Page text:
OrganizationService = null;

            IsDisposed = true;
        }
    }

    ~CrmSession()
    {
        Dispose(false);
    }
}

Nothing too fancy so far. Now we need a factory to easily create such ICrmSession instances. First we need an interface again.

ICrmSessionFactory Interface:

public interface ICrmSessionFactory
{
    /// <summary>
    /// Creates a new session and connects to the CRM instance.
    /// </summary>
    ICrmSession CreateSession();
}

And now the implementation of ICrmSessionFactory. It creates the OrganizationServiceProxy and OrganizationServiceContext CRM SDK which are used to connect to CRM. it also configures the support for the typed proxy classes and finally construct a CrmSession instance with the all of this.

CrmSessionFactory Implementation:

/// <summary>
/// Implements <see cref="ICrmSession"/> against Dynamics CRM.
/// </summary>
public class CrmSessionFactory : ICrmSessionFactory
{
    readonly Uri defaultOrgUri;
    readonly ClientCredentials defaultOrgCredentials;

    public CrmSessionFactory(ICrmSessionFactoryConfig config)
    {
        if (config == null) { throw new ArgumentNullException(nameof(config)); }

        defaultOrgUri = config.ServerUri;
        defaultOrgCredentials = config.Credentials;
    }

    internal CrmSessionFactory(Uri defaultOrgUri, ClientCredentials defaultOrgCredentials)
    {
        if (defaultOrgUri == null) { throw new ArgumentNullException(nameof(defaultOrgUri)); }

        this.defaultOrgUri = defaultOrgUri;
        this.defaultOrgCredentials = defaultOrgCredentials;
    }

    /// <inheritDoc/>
    public ICrmSession CreateSession()
    {
        var organizationServiceProxy = new OrganizationServiceProxy(defaultOrgUri, null, defaultOrgCredentials, null);
        var organizationServiceContext = new OrganizationServiceContext(organizationServiceProxy);
        organizationServiceProxy.EnableProxyTypes();

        return new CrmSession(organizationServiceProxy, organizationServiceContext);
    }
}

The code above should look familiar to CRM developers. As our factory does have a constructor that takes a configuration object we now need the interface and implementation for that. Later on we can use this configuration object to configure our factory instances right from the DI container.

ICrmSessionFactoryConfig Interface for easy configuration of the factory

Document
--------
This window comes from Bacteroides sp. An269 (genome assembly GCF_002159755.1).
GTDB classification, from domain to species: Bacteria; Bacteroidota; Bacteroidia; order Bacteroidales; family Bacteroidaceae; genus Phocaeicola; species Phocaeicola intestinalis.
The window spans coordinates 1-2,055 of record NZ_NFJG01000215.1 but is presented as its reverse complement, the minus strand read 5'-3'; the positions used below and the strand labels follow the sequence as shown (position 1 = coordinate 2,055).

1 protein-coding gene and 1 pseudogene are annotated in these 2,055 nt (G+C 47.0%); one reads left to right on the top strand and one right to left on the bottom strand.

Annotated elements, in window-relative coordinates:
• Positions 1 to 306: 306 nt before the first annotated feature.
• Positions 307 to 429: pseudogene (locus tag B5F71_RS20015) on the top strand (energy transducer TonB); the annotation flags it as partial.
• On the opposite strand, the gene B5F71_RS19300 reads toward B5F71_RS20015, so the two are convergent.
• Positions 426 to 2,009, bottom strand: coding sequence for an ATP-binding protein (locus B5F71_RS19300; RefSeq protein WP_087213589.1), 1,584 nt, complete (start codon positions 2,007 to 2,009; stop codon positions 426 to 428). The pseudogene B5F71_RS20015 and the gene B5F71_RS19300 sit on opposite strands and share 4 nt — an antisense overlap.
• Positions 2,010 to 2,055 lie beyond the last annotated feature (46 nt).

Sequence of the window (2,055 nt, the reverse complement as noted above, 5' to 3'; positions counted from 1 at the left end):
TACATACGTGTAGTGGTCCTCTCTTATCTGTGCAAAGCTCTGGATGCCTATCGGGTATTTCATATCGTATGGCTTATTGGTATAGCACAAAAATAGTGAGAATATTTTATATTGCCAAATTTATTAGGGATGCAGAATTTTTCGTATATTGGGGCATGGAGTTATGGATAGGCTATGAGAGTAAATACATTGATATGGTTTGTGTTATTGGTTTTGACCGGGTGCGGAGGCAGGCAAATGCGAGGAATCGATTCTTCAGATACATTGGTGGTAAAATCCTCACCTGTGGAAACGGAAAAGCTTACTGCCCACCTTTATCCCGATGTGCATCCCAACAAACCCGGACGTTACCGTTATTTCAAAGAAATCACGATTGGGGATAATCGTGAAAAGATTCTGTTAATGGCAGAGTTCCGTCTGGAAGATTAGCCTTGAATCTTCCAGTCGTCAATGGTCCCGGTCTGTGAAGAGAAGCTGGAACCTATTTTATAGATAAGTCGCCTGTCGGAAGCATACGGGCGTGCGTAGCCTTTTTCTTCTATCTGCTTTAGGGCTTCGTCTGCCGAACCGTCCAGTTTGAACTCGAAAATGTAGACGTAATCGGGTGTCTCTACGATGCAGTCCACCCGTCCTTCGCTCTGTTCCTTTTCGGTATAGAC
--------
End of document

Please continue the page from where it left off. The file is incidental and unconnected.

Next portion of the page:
public interface ICrmSessionFactoryConfig
{
    Uri ServerUri { get; }
    ClientCredentials Credentials { get; }
}

CrmSessionFactoryConfig Implementation

public class CrmSessionFactoryConfig : ICrmSessionFactoryConfig
{
    public CrmSessionFactoryConfig(string orgUrl, string orgUsername, string orgPassword)
    {
        if (string.IsNullOrWhiteSpace(orgUrl)) { throw new ArgumentNullException(nameof(orgUrl)); }
        if (orgUsername == null) { throw new ArgumentNullException(nameof(orgUsername)); }

        ServerUri = new Uri(orgUrl);
        Credentials = new ClientCredentials
        {
            UserName =
            {
                UserName = orgUsername,
                Password = orgPassword,
            }
        };
    }

    public Uri ServerUri { get; }
    public ClientCredentials Credentials { get; }
}

So far the above code is generic. We can but it into a central library for reuse in other apps and projects. Build a Nuget package for it allows you to easily update it later on.

Example on how to use the sessions

Now I can create and use the session like this:

var config = new CrmSessionFactoryConfig('<orgurl>', '<orgusername>', 'orguserpwd');
var factory = new CrmSessionFactory(config);

using (var session = fatory.CreateSession())
{
    var query session.OrganizationServiceContext
        .CreateQuery<MyEntity>()
        .Where(p => p.Firstname == "John")
    ...
}

Note: After leaving the using scope the CrmSession and therefore the connection to the CRM gets disposed automatically.

This code is clean but did not save a lot of lines of code. But we now have a clear separation in place (decoupling).

Example for using with Dependency Injection (DI)

As we have everything decoupled nicely we now can inject them using Dependency Injection. To do so add a DI container and configure it somewhere in your applications startup. The following code show how to register a `ICrmSessionFactoryConfigsingleton instance and theICrmSessionFactory“ using SimpleInjector.

var container = new Container();
container.Register<ICrmSessionFactoryConfig>(() => new CrmSessionFactoryConfig(crmwsConfig.OrgUrl, crmwsConfig.OrgUser, crmwsConfig.OrgPassword));
container.Register<ICrmSessionFactory, CrmSessionFactory>();
// TODO: Add other type registrations here